Using Confidentiality Agreements to Protect Employer Information

Employment

Non-disclosure and confidentiality agreements are routinely executed between employers and employees, particularly in emerging or highly competitive industries. The goal of the Non-Disclosure Agreement (NDA) is to ensure that employees or independent contractors who obtain proprietary knowledge during their relationship with the business do not use or disclose the information after the relationship has ceased. Similarly, in many states, a Non-Compete Agreement (NCA) restricts an employee from employment in the same field for a specified amount of time and within a certain distance from the former employer. In California, however, a 2008 Supreme Court decision found that NCAs are not... READ MORE

Most businesses are aware of the value of written employment agreements to establish the roles and responsibilities of employees and address the legal obligations of employees with respect to confidential information upon termination. Employee contracts are an important step in preventing employee-related disputes and should be reviewed periodically as employment relationships and employment conditions evolve. An equally important staple for both large and small businesses is creating and distributing employee handbooks. Although providing employee handbooks is not mandated by law in California, every business in California must have certain employee policies in writing. As such, it is generally accepted as... READ MORE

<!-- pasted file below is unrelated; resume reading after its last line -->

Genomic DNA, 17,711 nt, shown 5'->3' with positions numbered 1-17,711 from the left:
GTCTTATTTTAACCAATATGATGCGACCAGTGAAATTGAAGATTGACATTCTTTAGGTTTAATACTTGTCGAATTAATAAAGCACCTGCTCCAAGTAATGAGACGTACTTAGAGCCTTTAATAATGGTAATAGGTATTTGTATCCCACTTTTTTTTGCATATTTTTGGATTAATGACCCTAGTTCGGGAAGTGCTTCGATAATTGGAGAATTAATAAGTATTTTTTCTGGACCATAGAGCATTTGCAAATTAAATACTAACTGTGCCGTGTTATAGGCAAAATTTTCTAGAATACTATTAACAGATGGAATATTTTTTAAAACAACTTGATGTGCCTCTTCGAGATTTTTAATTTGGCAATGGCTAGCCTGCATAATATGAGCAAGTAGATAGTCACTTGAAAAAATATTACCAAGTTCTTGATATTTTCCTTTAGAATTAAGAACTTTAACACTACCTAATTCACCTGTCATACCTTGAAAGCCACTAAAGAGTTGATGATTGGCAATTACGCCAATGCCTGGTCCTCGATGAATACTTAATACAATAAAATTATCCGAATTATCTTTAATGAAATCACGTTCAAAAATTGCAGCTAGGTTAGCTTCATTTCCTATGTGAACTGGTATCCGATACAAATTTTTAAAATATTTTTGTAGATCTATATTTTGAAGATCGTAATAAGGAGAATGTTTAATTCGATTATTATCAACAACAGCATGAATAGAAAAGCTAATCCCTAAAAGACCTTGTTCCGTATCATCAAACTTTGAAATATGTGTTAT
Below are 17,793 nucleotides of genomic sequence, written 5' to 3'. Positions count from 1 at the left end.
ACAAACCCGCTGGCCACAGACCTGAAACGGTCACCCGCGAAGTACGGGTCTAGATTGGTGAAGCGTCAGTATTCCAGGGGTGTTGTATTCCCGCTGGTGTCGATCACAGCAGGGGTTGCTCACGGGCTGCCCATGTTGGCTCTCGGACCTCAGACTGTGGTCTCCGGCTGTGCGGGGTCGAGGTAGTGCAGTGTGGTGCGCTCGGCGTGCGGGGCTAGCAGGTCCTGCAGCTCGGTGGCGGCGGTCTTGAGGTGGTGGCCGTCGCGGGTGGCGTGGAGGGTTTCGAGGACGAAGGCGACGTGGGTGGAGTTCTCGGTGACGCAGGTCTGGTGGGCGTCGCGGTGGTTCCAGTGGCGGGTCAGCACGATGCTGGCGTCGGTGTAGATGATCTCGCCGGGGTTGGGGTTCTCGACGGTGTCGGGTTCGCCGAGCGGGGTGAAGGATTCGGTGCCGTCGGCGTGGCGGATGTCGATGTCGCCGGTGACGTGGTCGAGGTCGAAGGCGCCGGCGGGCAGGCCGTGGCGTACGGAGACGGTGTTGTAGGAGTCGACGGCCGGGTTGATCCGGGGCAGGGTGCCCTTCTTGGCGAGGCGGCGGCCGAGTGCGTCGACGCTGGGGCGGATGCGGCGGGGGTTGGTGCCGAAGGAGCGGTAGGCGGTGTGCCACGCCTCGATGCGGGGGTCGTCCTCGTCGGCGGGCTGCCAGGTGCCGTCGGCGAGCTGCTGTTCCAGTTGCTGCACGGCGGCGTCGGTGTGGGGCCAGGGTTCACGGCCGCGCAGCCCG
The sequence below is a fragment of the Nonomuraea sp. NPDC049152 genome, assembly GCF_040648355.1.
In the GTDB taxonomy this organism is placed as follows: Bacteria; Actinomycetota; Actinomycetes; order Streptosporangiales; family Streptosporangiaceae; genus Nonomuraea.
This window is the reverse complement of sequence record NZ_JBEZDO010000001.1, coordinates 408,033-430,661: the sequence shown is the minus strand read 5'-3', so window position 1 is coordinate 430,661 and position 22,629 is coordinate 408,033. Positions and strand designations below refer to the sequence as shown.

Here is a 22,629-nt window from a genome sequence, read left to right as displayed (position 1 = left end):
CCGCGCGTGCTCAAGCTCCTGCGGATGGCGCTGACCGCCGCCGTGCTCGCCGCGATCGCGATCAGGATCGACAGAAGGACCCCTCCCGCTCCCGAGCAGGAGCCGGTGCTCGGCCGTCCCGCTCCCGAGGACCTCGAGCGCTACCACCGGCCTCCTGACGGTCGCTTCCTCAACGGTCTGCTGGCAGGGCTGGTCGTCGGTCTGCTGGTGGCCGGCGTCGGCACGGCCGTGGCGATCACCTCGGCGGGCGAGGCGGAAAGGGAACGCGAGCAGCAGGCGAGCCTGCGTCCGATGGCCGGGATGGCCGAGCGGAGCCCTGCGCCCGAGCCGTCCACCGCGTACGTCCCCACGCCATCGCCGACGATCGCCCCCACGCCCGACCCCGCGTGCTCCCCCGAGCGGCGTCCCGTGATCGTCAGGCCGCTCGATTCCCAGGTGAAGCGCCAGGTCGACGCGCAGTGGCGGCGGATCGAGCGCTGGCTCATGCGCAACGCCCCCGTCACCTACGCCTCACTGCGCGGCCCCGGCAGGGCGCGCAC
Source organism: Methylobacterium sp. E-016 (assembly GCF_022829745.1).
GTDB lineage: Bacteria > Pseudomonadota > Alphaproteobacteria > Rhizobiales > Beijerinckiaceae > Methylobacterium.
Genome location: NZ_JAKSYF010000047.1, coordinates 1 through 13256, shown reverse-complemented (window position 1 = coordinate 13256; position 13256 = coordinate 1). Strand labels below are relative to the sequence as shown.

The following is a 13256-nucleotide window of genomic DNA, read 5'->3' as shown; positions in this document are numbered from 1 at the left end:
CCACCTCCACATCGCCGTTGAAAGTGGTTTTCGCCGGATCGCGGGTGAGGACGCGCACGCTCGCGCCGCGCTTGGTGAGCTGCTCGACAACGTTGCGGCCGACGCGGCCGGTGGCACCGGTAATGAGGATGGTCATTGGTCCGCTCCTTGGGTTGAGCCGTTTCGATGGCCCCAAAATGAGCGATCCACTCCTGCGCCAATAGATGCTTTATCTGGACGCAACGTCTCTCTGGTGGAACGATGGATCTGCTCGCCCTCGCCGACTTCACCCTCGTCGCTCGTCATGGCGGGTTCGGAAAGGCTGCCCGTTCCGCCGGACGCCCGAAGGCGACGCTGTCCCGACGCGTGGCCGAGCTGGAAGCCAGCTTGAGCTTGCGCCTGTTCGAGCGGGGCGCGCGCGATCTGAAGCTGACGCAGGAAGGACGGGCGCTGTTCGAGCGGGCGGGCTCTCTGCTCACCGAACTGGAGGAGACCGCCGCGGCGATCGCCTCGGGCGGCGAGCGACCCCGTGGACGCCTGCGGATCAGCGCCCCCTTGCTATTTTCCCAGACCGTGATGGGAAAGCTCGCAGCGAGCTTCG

The California legislature has taken action to prevent abusive treatment of foreign laborers by California employers in a new law enacted in 2015. The California Foreign Labor Recruitment Law (SB 477) provides protections to foreign workers by restricting certain practices by foreign labor contractors, described as any person who solicits or recruits a foreign worker who resides outside the United States for paid work for employer’s business in California. This legislation is modeled after a previous bill, SB 516, which included employers that directly hired foreign laborers in its restrictions on exploitative employment practices. The current bill, which covers only... READ MORE

The California legislature enacted several new laws this past year affecting employees and independent contractors.  Under AB 1897, which went into effect on January 1, 2015, employers may become jointly liable with independent contractors it hires to provide labor for wage violations and workers compensation defaults of the independent contractor for services that are within the course of the employer’s business or performed at the employer’s work site. Accordingly, employers benefiting from labor services will share with the labor contractor all civil legal responsibility and civil liability for all workers supplied to the company. In the past, these rules applied only to... READ MORE